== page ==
Many years ago, when I first started talking about contracts for living rather than just writing them, a guy called Jeff came up to me after a talk and said…
“…I wish I’d met you five years ago, I had a very successful business and I thought it was time to expand by franchising. I approached my solicitor Dave, and asked him if he put a franchise agreement together.
Dave finished the agreement for me and I was immediately delighted at the size of the document – it was 3 inches thick and looked really impressive.”
I guessed at what happened next – “nobody would sign it, right?” I said. “Franchise agreements are usually horribly one sided in favour of the franchisor and I bet nobody has wanted to put a signature to it.”
“No” said Jeff, “Actually, I got five franchisees to sign up!”
“OK, so what’s your problem?” I replied. “It sounds like it all went swimmingly.”
“Well, last weekend” replied Jeff “I thought I’d sit in the garden and actually plough through the agreement, read it from cover to cover.”
“What do you mean read it?” I said “You’ve had five franchisees signed up…you didn’t read it first?!”
“Well Tiff, as I mentioned, it’s a really, really thick contract so no…I didn’t really get around to it…”
“OK, so what happened next?”
“Well about half way through this really impressive looking contract, there were paragraphs about things like keeping your stock at an appropriate temperature, proper refrigeration levels, expiry dates, how to make sure produce is fresh etc.”
“Well, that’s what franchise agreements are all about” I replied “They’ve got to have lots of operational detail to make sure all the franchisees run their businesses in exactly the same way to protects the brand and to make sure standards are consistent.”
“Yeah,” replied Jeff “I got to the end and I realised this was a franchise agreement for a… burger chain….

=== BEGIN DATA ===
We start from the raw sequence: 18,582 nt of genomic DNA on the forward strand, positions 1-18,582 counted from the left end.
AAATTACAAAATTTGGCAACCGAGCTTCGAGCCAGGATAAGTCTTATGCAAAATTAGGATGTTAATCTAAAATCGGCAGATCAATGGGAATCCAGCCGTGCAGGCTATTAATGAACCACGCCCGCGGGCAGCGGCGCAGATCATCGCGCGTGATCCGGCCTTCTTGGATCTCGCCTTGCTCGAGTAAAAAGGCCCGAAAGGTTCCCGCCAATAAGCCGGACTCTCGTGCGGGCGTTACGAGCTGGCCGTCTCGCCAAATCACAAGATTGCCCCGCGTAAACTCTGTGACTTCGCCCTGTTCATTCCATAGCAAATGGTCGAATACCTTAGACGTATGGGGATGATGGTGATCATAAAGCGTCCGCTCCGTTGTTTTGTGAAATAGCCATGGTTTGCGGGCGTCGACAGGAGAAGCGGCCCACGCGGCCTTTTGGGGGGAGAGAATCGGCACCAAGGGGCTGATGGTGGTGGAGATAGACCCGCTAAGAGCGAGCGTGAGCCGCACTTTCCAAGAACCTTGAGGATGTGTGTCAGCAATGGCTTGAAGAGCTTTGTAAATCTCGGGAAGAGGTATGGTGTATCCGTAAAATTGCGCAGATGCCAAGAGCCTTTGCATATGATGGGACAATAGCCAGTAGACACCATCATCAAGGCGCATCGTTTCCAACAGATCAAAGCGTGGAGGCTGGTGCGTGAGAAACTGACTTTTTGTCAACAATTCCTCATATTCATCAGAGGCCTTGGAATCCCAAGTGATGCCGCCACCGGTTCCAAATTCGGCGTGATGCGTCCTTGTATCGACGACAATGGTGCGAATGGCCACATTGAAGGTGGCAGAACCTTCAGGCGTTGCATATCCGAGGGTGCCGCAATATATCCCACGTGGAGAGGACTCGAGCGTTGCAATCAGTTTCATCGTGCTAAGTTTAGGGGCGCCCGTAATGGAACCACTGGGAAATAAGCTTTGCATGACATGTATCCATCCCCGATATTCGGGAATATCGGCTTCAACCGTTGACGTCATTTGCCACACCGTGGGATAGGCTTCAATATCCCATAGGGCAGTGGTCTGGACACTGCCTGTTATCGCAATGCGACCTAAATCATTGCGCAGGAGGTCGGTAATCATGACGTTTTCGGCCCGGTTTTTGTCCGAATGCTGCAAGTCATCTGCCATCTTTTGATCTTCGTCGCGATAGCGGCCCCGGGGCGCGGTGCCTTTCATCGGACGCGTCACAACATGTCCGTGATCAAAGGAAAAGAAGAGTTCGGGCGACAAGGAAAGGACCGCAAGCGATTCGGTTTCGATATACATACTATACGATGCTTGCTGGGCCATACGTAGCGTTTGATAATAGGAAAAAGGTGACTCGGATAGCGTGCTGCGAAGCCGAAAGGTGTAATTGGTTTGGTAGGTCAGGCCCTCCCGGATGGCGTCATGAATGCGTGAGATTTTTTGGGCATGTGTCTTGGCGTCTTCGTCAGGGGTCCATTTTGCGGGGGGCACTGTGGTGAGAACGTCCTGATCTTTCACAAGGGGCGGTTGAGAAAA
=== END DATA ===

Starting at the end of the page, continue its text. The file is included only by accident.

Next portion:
”OK so what was the problem? You have some kind of fast food chain, right?”
“No…we sell..erm…shoes. My franchisees run shoe shops…”
What is the most worrying part of this (true) story?
Is it the fact that Dave, the solicitor, took our Jeff’s money for taking a template agreement and changing the names?
Is it the fact that Jeff didn’t bother reading a contract that he’d had written for him before giving it out to five franchisees to sign?
Or is it the fact that five people had signed this pile of rubbish and handed over good money without even reading it? Worse still, they had been running their franchise based on a nonsensical contract.
The lesson is clear – ultimately it’s up to you to make sure the contracts you sign in your business make sense. You can’t subcontract that responsibility.
It’s up to you to be sure that the agreements reflect what’s happening in reality. If the sticky stuff hits the fan, an agreement that’s as bad as Jeff’s paperwork is about as much use as a chocolate teapot.
If you’ve got any questions or comments on sharing your experiences, please do get in touch!
Tiffany Kemp. CEO, Devant Limited